Elevate Difference

Nancy: Volume 2

Drawn and Quarterly’s second compilation of the John Stanley-penned Nancy comics are simply enjoyable, and deliver what the Dell Comics stamps promise: “clean and wholesome entertainment.” More exceptional, however, than the Little Rascal-esque hijinks is Stanley’s clever writing and humorous narrative. This talent has earned him a place in classic comics history.

Throughout a prolific career, Stanley most notably wrote for Marjorie Henderson Buell’s strip Little Lulu, but also authored Thirteen Going on Eighteen, and Melvin Monster, among others. After a formidable career as an author of humorous comics, as well as a brief foray into horror comics, Stanley left the industry in the late ’60s. His Nancy storylines reflect Stanley’s oeuvre of work, as well as comics and popular culture mid-century.

Cartoonist Ernie Bushmiller created Nancy in 1938, based on the niece in Fritzi Ritz, a daily flapper strip featuring pinup-worthy Aunt Fritzi. The spin-off strip focuses on the (mis)adventures of heady young Nancy. In the ’40s, Dell Comics began publishing the strips in comic book issues. While there have been a variety of writers working on Nancy, Stanley’s humor and wit deserve recognition.

Nancy: Volume 2 is part of D&Q’s John Stanley Library. With an Art Deco-style cover designed by cartoonist and illustrator Seth (Palooka-ville), this hardcover edition is an eye-catching work. This collection contains issues 146-150, printed from 1957-58. The thick matte pages are yellowed like the pulp comics of yore, but I missed the musty, inky smell of newsprint.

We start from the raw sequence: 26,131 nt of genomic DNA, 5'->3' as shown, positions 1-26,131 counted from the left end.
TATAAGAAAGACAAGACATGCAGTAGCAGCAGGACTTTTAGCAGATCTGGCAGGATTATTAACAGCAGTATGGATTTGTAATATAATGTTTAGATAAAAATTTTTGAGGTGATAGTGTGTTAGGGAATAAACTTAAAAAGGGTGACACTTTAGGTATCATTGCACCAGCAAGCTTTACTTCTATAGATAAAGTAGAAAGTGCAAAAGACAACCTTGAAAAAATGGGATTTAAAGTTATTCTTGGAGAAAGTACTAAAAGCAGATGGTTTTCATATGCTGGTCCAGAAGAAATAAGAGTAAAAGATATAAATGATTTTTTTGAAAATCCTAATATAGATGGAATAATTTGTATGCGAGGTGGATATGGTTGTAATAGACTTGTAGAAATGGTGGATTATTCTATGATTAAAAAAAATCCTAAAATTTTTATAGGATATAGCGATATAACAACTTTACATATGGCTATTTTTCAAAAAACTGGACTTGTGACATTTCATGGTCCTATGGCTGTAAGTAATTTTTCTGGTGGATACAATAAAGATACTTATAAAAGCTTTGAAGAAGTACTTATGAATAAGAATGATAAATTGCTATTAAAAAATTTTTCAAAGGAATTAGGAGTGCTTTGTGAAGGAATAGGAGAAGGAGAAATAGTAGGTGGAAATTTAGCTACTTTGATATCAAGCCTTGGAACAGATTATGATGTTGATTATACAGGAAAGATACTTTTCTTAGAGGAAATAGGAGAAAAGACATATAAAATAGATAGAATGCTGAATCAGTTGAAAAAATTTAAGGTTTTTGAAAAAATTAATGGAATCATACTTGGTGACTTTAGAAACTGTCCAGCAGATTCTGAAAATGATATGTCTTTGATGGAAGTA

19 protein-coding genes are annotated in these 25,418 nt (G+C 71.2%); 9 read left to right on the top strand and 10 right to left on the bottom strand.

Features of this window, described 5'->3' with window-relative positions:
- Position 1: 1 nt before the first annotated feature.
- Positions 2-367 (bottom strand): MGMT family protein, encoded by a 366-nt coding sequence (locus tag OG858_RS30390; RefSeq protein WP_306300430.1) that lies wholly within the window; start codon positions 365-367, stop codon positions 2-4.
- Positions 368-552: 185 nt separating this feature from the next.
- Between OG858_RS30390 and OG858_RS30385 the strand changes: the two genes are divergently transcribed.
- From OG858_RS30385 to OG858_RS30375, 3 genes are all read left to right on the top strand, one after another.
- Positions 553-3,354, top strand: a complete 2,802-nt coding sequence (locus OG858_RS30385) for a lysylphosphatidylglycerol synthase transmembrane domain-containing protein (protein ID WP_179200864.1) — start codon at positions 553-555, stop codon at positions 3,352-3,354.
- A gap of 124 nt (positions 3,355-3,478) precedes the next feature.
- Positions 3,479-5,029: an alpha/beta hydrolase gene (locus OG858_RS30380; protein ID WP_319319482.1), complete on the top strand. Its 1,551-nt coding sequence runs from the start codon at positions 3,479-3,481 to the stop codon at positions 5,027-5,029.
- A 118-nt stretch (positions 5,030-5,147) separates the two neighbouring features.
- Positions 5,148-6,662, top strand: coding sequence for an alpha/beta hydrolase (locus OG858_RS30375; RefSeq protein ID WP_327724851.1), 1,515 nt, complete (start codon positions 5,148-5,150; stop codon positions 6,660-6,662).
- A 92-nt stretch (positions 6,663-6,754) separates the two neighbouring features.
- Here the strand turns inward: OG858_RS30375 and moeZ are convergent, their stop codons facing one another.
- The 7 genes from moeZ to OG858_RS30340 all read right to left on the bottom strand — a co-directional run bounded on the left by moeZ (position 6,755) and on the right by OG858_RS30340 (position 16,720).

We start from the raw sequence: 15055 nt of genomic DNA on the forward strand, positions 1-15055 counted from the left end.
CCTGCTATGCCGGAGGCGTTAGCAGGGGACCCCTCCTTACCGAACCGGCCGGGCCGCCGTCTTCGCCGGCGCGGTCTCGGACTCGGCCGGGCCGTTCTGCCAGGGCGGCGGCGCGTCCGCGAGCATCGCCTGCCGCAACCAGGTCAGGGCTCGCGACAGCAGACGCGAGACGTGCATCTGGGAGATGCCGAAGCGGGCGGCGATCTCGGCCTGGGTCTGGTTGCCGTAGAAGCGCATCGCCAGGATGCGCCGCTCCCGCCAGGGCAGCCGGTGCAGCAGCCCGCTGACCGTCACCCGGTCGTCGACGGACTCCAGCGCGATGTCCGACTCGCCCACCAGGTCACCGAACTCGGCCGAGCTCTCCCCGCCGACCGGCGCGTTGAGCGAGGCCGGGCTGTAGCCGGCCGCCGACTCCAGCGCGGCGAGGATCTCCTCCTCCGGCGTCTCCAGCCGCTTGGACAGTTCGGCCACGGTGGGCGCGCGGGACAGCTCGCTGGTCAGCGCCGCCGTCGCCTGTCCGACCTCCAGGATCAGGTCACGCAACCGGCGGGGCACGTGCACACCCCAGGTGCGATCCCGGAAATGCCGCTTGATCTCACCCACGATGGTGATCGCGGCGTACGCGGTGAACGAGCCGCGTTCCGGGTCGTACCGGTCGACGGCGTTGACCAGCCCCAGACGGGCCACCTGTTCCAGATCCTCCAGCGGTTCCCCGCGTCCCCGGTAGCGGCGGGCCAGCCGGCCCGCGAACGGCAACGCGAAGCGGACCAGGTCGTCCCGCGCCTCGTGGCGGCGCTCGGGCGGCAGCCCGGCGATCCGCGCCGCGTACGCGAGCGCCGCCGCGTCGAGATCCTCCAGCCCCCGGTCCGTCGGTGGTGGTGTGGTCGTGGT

Nancy is anything but theoretical, and certainly wholesome. In many ways, Nancy is an archetype. She can be seen in the facial expressions of Bill Watterson’s Calvin, the independent world of Charles Schulz’ Lucy, and the harebrained adventures of Ruthie in One Big Happy. A headstrong young girl with 1950s America orbiting around her, perhaps young Nancy is one of the earliest feminists in comics.

The book shows a fascinating world of children with few adults. Aunt Fritzi is a single woman with an occasional boyfriend, who looks after brillo-headed Nancy. Nancy’s biggest admirer is Sluggo, a young boy who never goes to school, lives alone in a dilapidated house, and is constantly tormented by Spike, the local shaved-head bully.

One of the most interesting characters is Stanley-created Oona Goosebumps, a precursor to Comic Debris’ Emily the Strange and Addams Family’s Wednesday. If anything in Nancy verges on spooky or dark, it’s Oona with her haunted house and bewitching presence. Rounding out the cast is Rollo, a ridiculously rich boy similar to Harvey Comics’ Richie Rich. With a full range of economic and social classes, Nancy looks to the practical middle class for balance. Stanley’s stories rely on the eventual return home, to a hot meal and glass of milk, and perhaps a stern scolding.

In 2009, Dark Horse Books released a complete run of Little Lulu comics, but the convenient paperback editions don’t have the aesthetic appeal of D&Q’s Nancy. I would have loved an introductory essay to provide historical context; however, if you’re looking for the pure experience of reading old comics, then this comes closer to that without the analytical rhetoric.

Written by: Claire Burrows, April 9th 2010

I apologize for the inaccuracies, thanks for the corrections!

Some corrections from a long time Fritzi/Nancy & Sluggo fan: Nancy actually first appeared in 1933, and the Fritzi Ritz strip was retitled Nancy in 1938. Also, Oona's last name is Goosepimple, not Goosebumps. And Sluggo actually does go to school with Nancy and is in her class. Nancy started appearing in United Feature Syndicate books 1936-1954, then St. John publishing 1955-57, Dell 1957-62 and Gold Key 1962-63.